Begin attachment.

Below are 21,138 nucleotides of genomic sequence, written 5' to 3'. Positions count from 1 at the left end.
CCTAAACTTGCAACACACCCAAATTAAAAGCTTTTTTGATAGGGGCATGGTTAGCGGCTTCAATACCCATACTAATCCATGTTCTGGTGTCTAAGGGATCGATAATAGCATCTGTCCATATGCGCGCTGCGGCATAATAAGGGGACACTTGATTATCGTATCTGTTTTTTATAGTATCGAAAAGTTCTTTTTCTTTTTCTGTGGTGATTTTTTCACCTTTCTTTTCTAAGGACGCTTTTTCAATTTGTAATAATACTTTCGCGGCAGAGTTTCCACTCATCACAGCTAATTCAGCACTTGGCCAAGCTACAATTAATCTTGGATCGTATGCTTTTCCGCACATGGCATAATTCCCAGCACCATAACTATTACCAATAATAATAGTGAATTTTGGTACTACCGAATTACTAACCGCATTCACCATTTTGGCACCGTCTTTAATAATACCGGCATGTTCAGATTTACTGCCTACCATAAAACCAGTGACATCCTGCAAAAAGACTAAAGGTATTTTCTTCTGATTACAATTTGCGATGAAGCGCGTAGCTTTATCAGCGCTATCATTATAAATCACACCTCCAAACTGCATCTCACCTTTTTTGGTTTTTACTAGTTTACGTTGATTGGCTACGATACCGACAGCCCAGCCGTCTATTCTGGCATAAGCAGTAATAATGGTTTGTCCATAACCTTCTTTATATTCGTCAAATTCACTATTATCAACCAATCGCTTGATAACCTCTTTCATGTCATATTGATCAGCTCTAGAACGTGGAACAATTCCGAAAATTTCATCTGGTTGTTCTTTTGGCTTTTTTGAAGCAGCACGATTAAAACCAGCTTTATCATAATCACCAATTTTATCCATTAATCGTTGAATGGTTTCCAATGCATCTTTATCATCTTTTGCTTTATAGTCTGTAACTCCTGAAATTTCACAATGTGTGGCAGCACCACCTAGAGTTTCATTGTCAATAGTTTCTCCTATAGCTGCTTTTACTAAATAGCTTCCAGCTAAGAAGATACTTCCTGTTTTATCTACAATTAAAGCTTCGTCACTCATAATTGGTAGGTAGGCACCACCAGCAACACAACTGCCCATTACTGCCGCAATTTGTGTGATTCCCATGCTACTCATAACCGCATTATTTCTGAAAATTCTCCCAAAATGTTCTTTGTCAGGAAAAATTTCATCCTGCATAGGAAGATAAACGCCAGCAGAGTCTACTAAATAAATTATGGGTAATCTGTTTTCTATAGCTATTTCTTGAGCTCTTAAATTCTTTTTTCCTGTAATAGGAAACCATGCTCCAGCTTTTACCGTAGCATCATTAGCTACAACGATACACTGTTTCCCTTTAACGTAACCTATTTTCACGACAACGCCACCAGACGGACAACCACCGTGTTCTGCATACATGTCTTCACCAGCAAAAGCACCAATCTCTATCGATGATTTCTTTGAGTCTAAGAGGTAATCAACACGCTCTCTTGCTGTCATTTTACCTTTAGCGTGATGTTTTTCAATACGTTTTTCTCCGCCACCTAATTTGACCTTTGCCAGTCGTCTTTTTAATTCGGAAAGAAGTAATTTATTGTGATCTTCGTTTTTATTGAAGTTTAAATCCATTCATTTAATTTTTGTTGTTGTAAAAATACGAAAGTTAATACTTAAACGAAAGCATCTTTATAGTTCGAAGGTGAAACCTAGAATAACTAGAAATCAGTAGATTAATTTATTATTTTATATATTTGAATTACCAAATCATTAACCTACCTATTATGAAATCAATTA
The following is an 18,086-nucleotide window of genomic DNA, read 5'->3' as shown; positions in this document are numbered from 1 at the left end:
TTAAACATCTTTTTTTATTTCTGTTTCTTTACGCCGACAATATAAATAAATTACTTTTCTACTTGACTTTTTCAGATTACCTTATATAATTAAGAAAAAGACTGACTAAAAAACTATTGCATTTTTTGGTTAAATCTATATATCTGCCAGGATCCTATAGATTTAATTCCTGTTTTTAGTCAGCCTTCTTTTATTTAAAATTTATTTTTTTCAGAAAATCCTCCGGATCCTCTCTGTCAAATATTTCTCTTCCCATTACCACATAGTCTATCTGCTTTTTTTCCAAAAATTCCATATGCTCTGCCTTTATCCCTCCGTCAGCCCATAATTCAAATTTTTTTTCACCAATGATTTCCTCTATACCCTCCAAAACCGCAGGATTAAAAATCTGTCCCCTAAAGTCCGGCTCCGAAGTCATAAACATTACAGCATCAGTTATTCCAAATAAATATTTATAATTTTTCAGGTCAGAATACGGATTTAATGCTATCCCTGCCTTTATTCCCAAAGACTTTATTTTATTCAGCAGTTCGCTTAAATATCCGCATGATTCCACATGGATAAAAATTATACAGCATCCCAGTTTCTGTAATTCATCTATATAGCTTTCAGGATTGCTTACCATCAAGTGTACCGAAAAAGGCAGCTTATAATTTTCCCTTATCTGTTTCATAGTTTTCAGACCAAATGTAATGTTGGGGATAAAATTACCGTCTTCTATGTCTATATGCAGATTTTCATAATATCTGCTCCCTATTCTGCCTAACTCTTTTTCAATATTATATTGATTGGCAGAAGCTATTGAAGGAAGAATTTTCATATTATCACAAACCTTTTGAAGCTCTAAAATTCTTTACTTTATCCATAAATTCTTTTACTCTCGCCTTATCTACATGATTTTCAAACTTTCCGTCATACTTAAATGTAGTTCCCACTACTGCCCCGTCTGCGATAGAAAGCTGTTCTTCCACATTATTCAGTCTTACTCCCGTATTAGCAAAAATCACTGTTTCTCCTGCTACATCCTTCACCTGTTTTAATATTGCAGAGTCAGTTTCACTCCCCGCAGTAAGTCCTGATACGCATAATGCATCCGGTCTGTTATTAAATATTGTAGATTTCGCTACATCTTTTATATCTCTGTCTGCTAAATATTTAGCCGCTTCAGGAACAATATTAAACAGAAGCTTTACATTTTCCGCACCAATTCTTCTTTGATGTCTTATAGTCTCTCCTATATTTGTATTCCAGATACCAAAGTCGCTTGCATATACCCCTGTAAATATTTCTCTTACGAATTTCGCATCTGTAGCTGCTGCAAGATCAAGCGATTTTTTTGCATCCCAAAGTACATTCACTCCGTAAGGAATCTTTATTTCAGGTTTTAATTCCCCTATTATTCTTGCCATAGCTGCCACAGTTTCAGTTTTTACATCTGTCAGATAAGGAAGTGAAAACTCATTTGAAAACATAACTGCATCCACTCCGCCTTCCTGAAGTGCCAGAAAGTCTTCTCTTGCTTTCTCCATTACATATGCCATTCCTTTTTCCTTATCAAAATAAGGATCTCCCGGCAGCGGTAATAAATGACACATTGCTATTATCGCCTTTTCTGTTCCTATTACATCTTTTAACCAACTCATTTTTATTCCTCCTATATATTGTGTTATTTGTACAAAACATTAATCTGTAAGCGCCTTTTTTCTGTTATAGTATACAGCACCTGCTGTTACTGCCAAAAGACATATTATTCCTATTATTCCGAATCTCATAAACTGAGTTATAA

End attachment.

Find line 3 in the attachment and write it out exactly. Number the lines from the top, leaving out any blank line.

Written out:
The following is an 18,086-nucleotide window of genomic DNA, read 5'->3' as shown; positions in this document are numbered from 1 at the left end: